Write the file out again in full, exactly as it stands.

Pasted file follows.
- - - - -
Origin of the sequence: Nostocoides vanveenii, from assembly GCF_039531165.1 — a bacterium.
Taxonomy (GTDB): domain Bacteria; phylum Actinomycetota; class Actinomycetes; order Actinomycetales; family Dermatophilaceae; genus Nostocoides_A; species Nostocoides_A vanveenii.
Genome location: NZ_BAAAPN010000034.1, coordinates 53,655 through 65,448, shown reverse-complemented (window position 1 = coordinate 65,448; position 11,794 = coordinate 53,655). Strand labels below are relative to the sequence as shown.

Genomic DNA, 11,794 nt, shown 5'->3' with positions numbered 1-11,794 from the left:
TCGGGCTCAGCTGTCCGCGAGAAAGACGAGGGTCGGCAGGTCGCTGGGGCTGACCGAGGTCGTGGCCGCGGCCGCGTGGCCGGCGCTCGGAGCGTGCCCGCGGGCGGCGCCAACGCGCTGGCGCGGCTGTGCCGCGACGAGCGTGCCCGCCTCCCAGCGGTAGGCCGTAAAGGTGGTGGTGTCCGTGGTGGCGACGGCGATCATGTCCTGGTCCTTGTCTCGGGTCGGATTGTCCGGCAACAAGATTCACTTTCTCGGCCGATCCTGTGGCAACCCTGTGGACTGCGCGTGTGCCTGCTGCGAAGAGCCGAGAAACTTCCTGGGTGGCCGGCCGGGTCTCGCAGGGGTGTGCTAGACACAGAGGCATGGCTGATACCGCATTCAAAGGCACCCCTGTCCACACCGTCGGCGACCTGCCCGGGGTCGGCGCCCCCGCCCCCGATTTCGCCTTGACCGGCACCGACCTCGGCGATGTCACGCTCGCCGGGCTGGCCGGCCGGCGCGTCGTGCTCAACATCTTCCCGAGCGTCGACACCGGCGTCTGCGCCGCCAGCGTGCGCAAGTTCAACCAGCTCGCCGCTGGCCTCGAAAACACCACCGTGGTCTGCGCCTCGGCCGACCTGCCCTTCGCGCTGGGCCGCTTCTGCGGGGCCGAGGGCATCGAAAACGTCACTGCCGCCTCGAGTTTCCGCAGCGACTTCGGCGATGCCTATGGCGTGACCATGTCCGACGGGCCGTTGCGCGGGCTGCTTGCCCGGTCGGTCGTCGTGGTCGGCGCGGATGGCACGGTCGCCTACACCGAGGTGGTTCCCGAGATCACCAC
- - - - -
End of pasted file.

Origin of the sequence: Nostocoides vanveenii, from assembly GCF_039531165.1 — a bacterium.
Taxonomy (GTDB): domain Bacteria; phylum Actinomycetota; class Actinomycetes; order Actinomycetales; family Dermatophilaceae; genus Nostocoides_A; species Nostocoides_A vanveenii.
Genome location: NZ_BAAAPN010000034.1, coordinates 53,655 through 65,448, shown reverse-complemented (window position 1 = coordinate 65,448; position 11,794 = coordinate 53,655). Strand labels below are relative to the sequence as shown.

Genomic DNA, 11,794 nt, shown 5'->3' with positions numbered 1-11,794 from the left:
TCGGGCTCAGCTGTCCGCGAGAAAGACGAGGGTCGGCAGGTCGCTGGGGCTGACCGAGGTCGTGGCCGCGGCCGCGTGGCCGGCGCTCGGAGCGTGCCCGCGGGCGGCGCCAACGCGCTGGCGCGGCTGTGCCGCGACGAGCGTGCCCGCCTCCCAGCGGTAGGCCGTAAAGGTGGTGGTGTCCGTGGTGGCGACGGCGATCATGTCCTGGTCCTTGTCTCGGGTCGGATTGTCCGGCAACAAGATTCACTTTCTCGGCCGATCCTGTGGCAACCCTGTGGACTGCGCGTGTGCCTGCTGCGAAGAGCCGAGAAACTTCCTGGGTGGCCGGCCGGGTCTCGCAGGGGTGTGCTAGACACAGAGGCATGGCTGATACCGCATTCAAAGGCACCCCTGTCCACACCGTCGGCGACCTGCCCGGGGTCGGCGCCCCCGCCCCCGATTTCGCCTTGACCGGCACCGACCTCGGCGATGTCACGCTCGCCGGGCTGGCCGGCCGGCGCGTCGTGCTCAACATCTTCCCGAGCGTCGACACCGGCGTCTGCGCCGCCAGCGTGCGCAAGTTCAACCAGCTCGCCGCTGGCCTCGAAAACACCACCGTGGTCTGCGCCTCGGCCGACCTGCCCTTCGCGCTGGGCCGCTTCTGCGGGGCCGAGGGCATCGAAAACGTCACTGCCGCCTCGAGTTTCCGCAGCGACTTCGGCGATGCCTATGGCGTGACCATGTCCGACGGGCCGTTGCGCGGGCTGCTTGCCCGGTCGGTCGTCGTGGTCGGCGCGGATGGCACGGTCGCCTACACCGAGGTGGTTCCCGAGATCACCAC